On Tuesday (January 17), the National Archives relayed to House Republicans that it would first need to consult the Department of Justice to determine if it could share documents related to the discovery of classified documents in Biden’s possession.
In a letter to the chairman of the House Oversight and Accountability Committee, Rep. James Comer (R-KY.), acting Archivist Debra Steidel Wall, explained that the Archive would have to determine if sharing information would jeopardize the Justice Department’s probe.
Comer has promised the Committee would be probing the finances of Biden and his family — taking particular interest in investigating Hunter Biden and the recent discovery of the Obama administration classified documents Biden was found to be storing in unauthorized locations.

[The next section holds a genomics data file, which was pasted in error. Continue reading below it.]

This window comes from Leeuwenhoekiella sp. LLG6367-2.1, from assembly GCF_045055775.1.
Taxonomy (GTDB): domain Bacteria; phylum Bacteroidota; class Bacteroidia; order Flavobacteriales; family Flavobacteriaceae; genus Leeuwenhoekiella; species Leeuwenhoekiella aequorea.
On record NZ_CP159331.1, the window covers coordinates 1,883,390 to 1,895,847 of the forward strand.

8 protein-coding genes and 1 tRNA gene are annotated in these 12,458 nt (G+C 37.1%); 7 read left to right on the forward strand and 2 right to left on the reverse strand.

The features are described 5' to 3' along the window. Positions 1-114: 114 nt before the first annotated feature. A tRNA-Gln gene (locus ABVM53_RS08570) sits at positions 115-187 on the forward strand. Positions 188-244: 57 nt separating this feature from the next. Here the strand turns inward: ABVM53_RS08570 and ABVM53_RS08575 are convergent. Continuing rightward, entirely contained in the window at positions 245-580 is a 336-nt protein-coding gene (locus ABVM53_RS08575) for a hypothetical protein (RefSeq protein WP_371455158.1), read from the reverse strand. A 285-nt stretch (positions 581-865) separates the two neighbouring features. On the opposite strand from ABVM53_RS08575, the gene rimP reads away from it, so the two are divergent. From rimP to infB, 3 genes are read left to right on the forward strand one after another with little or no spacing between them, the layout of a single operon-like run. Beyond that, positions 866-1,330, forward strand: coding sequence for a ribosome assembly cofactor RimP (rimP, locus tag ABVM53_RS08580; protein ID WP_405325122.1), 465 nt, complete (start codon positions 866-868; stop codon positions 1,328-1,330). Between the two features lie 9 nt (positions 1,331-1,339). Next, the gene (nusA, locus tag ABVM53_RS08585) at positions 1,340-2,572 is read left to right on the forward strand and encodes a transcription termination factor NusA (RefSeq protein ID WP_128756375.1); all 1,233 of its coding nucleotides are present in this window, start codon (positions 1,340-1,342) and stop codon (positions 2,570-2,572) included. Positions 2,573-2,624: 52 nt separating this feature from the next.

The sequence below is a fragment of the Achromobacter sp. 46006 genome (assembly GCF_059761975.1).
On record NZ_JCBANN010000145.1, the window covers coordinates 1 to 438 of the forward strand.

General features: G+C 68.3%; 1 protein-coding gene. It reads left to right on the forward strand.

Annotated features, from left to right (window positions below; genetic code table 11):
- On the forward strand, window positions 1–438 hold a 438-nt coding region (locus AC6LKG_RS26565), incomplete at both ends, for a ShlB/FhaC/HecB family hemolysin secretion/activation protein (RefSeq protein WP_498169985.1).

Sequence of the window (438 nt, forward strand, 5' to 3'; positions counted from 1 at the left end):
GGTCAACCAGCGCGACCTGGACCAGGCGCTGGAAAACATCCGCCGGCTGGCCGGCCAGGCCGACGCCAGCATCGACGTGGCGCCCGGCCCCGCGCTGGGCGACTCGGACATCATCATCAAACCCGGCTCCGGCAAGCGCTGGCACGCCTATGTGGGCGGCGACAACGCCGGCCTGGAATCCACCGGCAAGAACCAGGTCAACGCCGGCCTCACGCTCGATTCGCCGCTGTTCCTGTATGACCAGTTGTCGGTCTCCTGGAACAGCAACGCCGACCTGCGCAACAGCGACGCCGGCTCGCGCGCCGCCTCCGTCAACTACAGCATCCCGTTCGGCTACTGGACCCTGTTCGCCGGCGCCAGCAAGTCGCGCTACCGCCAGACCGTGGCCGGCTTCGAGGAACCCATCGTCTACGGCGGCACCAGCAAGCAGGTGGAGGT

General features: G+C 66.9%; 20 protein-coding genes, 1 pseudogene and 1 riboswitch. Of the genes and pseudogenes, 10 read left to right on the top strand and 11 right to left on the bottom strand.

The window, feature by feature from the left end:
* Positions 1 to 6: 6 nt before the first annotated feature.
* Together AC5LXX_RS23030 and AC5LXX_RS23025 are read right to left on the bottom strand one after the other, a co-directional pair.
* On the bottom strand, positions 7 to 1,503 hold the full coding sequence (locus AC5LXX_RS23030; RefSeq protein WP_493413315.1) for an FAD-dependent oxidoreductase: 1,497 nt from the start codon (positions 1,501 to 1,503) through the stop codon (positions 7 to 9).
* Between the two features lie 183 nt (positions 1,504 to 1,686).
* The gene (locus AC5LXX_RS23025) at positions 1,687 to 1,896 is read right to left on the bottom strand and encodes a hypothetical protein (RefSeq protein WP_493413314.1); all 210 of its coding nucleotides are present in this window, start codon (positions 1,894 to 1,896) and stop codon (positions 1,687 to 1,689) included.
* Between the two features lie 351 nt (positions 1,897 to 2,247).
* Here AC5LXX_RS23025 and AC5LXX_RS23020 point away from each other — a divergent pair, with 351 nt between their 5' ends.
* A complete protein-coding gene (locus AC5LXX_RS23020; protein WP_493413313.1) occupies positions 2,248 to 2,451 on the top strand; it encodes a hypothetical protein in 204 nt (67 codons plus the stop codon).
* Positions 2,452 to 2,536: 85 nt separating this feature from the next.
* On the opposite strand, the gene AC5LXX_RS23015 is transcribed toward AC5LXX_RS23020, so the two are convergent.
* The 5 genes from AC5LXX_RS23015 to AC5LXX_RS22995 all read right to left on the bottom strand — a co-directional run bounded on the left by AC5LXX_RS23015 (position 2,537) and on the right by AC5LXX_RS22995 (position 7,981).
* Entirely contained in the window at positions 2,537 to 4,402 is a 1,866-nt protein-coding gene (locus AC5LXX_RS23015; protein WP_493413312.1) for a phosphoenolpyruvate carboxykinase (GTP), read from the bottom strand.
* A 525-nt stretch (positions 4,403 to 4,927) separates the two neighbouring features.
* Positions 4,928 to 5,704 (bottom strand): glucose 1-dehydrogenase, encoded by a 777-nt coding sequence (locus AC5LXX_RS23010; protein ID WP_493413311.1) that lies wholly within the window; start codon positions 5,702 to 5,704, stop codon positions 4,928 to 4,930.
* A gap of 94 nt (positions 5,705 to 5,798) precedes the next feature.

Commencing the investigation into the latter, Comer sent the National Archives a letter last week. In the letter, the Kentucky Republican requested the Archives hand over all communication it had with Biden’s legal team, the White House, and the DOJ regarding the discovery of the classified documents at an office Biden had at the Penn Biden Center in Washington.
In her response, Wall expressed having a “desire” to provide House Republicans with as much information as possible but highlighted that the Archive had to “protect Executive branch equities,” pointing to the DOJ investigation.
Wall added that the Department had indicated it would first “need to consult with the newly appointed Office of Special Counsel (SCO)” to ascertain if sharing the information Comer was requesting would interfere with the investigation led by the Special Counsel.
Since Comer sent his letter, more documents have been uncovered in unauthorized locations, bringing the total to approximately 20 documents, but figures remain unconfirmed.